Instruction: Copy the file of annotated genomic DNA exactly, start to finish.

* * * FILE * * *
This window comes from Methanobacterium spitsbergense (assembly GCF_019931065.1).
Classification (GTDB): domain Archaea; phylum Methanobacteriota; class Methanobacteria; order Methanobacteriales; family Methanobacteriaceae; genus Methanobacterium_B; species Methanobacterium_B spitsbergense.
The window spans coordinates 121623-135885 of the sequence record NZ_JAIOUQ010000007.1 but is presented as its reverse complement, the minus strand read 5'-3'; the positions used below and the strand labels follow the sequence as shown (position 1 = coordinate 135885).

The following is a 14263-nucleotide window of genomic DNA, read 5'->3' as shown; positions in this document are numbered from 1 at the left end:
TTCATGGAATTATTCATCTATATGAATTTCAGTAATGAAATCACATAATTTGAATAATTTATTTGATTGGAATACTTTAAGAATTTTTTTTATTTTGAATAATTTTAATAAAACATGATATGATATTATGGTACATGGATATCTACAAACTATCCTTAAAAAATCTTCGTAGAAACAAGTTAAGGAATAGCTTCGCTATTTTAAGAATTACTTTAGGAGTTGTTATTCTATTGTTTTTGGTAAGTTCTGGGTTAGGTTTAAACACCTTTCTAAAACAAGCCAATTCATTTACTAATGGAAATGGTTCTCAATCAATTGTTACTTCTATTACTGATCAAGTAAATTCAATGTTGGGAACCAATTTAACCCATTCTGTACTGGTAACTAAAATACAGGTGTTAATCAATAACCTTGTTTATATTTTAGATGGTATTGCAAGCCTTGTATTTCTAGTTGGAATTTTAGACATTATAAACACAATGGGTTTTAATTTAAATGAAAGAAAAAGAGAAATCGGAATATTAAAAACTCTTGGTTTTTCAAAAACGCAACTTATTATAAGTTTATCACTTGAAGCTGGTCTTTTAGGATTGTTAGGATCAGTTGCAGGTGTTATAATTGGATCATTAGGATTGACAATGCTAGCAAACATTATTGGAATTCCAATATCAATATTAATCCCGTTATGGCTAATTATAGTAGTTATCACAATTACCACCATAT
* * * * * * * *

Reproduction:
This window comes from Methanobacterium spitsbergense (assembly GCF_019931065.1).
Classification (GTDB): domain Archaea; phylum Methanobacteriota; class Methanobacteria; order Methanobacteriales; family Methanobacteriaceae; genus Methanobacterium_B; species Methanobacterium_B spitsbergense.
The window spans coordinates 121623-135885 of the sequence record NZ_JAIOUQ010000007.1 but is presented as its reverse complement, the minus strand read 5'-3'; the positions used below and the strand labels follow the sequence as shown (position 1 = coordinate 135885).

The following is a 14263-nucleotide window of genomic DNA, read 5'->3' as shown; positions in this document are numbered from 1 at the left end:
TTCATGGAATTATTCATCTATATGAATTTCAGTAATGAAATCACATAATTTGAATAATTTATTTGATTGGAATACTTTAAGAATTTTTTTTATTTTGAATAATTTTAATAAAACATGATATGATATTATGGTACATGGATATCTACAAACTATCCTTAAAAAATCTTCGTAGAAACAAGTTAAGGAATAGCTTCGCTATTTTAAGAATTACTTTAGGAGTTGTTATTCTATTGTTTTTGGTAAGTTCTGGGTTAGGTTTAAACACCTTTCTAAAACAAGCCAATTCATTTACTAATGGAAATGGTTCTCAATCAATTGTTACTTCTATTACTGATCAAGTAAATTCAATGTTGGGAACCAATTTAACCCATTCTGTACTGGTAACTAAAATACAGGTGTTAATCAATAACCTTGTTTATATTTTAGATGGTATTGCAAGCCTTGTATTTCTAGTTGGAATTTTAGACATTATAAACACAATGGGTTTTAATTTAAATGAAAGAAAAAGAGAAATCGGAATATTAAAAACTCTTGGTTTTTCAAAAACGCAACTTATTATAAGTTTATCACTTGAAGCTGGTCTTTTAGGATTGTTAGGATCAGTTGCAGGTGTTATAATTGGATCATTAGGATTGACAATGCTAGCAAACATTATTGGAATTCCAATATCAATATTAATCCCGTTATGGCTAATTATAGTAGTTATCACAATTACCACCATAT